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Books to read this summer

Whether you’re looking for your next beach read or leisure time read, there are plenty of books to fall in love with this summer. From coming-to-age memoirs to mystery thrillers to romcoms, this list of books will fit all genres. Here are some of the best books to read this summer: 

“Stay True” by Hua Hsu

Written by The New Yorker staff writer Hua Hsu, this is a short yet extravagant coming-of-age memoir. Going back to his time as an 18-year-old, the book follows him and his friend Ken. Both struggle with their sense of belonging due to their race, but together they help each other through it. But then Hua is struck with tragedy as Ken is killed in a carjacking only after a few years of being friends. What is a beautiful tribute to his friend, “Stay True” is a story destined to make you shed a few tears. 

“Black Cake: A Novel” by Charmaine Wilkerson

This debut novel by Charmaine Wilkerson tells the story of Byron and Benny, whose deceased mother left them a black cake and a voice recording in their inheritance. It’s within this voice recording where they find out secrets of her past, making the two siblings rework everything they thought about their family. It’s a book that will have you deeply invested and you’ll be unable to put it down. 

“Mary Jane: A Novel” by Jessica Anya Blau

Set in the summer of 1970s Baltimore, Md., 14-year-old Mary Jane takes up a job as a nanny for a daughter of a psychiatrist. The psychiatrist takes in a famous couple, one a famous rock star, the other a movie star, to help them work on addiction and their marriage. That summer, Mary Jane is introduced to the double life of rock-and-roll while dealing with her own familial troubles at home. This historical fiction is ablaze start to finish, as you travel back to a heated summer in the 1970s. 

“Small Worlds” by Caleb Azumah Nelson

“Small Worlds” explores the life of Stephen, an aspiring dancer, over the timespan of three summers. While looking for a place to feel free, he struggles with his relationship with his father. This coming-of-age story explores heartbreaking themes of racism with astonishing prose writing that will blow you away. 

“Hidden Pictures: A Novel” by Jason Rekulak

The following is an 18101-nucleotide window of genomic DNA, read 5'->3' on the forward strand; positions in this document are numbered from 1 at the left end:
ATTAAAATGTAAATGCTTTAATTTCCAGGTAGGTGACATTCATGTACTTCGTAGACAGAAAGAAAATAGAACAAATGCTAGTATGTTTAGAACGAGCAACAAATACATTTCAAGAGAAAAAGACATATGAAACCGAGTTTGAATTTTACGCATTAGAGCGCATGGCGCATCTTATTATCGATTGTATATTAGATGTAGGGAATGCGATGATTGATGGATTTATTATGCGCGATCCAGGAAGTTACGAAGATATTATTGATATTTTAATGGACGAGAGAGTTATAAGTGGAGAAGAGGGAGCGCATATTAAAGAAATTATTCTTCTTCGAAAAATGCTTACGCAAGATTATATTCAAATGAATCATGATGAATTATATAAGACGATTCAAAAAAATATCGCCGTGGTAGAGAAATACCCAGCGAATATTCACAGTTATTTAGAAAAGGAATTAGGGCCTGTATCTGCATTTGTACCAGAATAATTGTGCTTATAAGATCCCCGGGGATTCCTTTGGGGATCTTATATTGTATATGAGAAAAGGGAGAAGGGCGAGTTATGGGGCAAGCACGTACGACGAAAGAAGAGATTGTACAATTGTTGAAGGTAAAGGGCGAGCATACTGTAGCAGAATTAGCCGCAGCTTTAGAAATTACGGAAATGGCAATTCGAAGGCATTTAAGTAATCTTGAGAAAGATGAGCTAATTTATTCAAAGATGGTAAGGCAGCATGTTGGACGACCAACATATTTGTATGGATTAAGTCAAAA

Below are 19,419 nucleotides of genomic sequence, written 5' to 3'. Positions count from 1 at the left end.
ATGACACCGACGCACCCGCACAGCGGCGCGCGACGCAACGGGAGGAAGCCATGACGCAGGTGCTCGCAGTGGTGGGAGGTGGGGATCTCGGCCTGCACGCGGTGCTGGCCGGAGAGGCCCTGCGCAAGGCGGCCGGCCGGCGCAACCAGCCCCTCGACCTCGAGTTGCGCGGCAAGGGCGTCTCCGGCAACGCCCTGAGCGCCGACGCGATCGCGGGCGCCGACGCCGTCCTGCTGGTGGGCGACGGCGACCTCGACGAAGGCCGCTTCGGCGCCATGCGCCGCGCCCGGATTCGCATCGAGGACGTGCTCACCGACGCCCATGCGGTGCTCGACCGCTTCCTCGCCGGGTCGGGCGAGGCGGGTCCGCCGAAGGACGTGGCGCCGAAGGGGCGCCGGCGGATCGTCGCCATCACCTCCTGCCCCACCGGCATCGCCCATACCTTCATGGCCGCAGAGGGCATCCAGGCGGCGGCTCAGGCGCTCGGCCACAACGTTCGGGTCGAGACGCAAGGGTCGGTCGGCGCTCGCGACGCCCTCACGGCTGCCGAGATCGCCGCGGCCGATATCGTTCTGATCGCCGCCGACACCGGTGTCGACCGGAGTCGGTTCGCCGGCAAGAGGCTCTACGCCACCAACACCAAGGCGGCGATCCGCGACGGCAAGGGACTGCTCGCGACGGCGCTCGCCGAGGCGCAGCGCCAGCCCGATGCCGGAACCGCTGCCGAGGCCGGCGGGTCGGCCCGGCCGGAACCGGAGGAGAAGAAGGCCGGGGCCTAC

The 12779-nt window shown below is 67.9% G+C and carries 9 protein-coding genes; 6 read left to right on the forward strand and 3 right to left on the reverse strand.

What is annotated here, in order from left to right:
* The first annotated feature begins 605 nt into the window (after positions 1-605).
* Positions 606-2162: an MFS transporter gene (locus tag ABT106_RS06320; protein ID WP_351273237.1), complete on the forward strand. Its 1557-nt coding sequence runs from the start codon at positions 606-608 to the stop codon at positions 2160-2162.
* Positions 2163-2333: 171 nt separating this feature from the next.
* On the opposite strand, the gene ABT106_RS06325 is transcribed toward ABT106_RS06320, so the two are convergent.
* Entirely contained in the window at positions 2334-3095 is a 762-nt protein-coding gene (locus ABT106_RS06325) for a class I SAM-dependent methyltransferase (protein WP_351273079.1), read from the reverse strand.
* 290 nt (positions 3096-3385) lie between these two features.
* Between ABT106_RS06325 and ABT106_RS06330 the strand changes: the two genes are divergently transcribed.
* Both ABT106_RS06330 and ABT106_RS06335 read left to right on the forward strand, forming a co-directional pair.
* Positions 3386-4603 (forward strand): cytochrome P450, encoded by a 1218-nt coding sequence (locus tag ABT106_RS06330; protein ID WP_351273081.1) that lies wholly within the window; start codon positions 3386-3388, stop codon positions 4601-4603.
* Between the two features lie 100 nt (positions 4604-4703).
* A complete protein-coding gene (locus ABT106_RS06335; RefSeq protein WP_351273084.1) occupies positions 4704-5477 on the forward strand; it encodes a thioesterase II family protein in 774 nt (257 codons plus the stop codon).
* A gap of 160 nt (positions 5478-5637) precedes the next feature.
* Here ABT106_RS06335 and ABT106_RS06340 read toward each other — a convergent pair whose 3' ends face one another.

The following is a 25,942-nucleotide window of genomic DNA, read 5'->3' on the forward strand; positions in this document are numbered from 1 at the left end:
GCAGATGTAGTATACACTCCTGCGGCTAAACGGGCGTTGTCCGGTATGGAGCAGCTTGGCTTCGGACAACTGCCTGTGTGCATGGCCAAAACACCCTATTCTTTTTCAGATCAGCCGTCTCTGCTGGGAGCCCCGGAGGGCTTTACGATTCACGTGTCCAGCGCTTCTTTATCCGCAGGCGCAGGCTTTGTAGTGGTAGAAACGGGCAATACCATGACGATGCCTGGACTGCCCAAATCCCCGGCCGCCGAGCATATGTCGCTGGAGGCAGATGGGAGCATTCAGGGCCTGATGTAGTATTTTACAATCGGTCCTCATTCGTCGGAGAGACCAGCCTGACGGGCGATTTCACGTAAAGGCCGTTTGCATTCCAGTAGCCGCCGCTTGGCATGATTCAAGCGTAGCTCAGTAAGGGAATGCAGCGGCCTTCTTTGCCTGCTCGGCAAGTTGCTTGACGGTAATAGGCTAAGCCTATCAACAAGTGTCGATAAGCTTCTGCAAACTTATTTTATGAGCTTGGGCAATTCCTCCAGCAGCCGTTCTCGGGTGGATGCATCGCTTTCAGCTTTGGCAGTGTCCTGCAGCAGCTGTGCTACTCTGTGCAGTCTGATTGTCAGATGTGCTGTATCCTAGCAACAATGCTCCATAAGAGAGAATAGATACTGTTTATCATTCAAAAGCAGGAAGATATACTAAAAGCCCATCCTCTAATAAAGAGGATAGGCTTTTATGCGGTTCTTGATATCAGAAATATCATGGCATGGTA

Jason Rekulak’s supernatural thriller, “Hidden Pictures: A Novel,” is about a nanny who looks over a boy with one too many secrets. Through the five-year-old boy’s disturbing artwork, the nanny, Mallory, starts to ponder the pictures and all the hidden meanings. The novel won a Goodreads Choice Award for Best Horror in 2022, and is recommended for fans of “Stranger Things.” This thriller is a perfect campfire, late summer night read that might keep you up. 

“Happy Hour” by Marlowe Granados

21-year old Isa arrives in New York City for an adventurous summer of partying and scraping for cash. Isa’s life as a party girl with no job is fascinating all-around, as her chaotic summer story never stops blazing with heat. Funny but also sentimental, Granados’s debut novel is a perfect summer read for those looking for a page turner of fun. 

“Maame” by Jessica George

“Maame” consists of several themes including humor, racism and familial relationships. The story follows the life of Maddie, who takes care of her father and feels rejected at her workplace. After her mother comes back from a period of absence, Maddie can finally start going out into the world and experience all the things life has to offer. And of course, the fun doesn’t last that long when tragedy strikes. This story is a whirlwind of emotions but an overall touching story to read this summer. 

“Pageboy: A Memoir” by Elliot Page

Oscar-nominated actor Elliot Page is ready to share his story on coming out as a trans man and his journey of self–acceptance in his memoir “Pageboy.” He also speaks out about his time in Hollywood and the prolific film roles he was playing. This memoir will definitely be the hit release of the summer, so be sure to check it out. 

“The Celebrants” by Steven Rowley

This moving tale about a group of longtime friends and their challenges with adulting, is a newly released summer read. Similar to the 80s film, “The Big Chill,”  this novel follows a particular reunion of the group as they go on their usual summer trip to Big Sur. But in this go around, the pact is working on their biggest challenge yet, and it might be the end of the group as they know it. Readers can definitely resonate with summer reunions with friends and the struggles of being an adult. 


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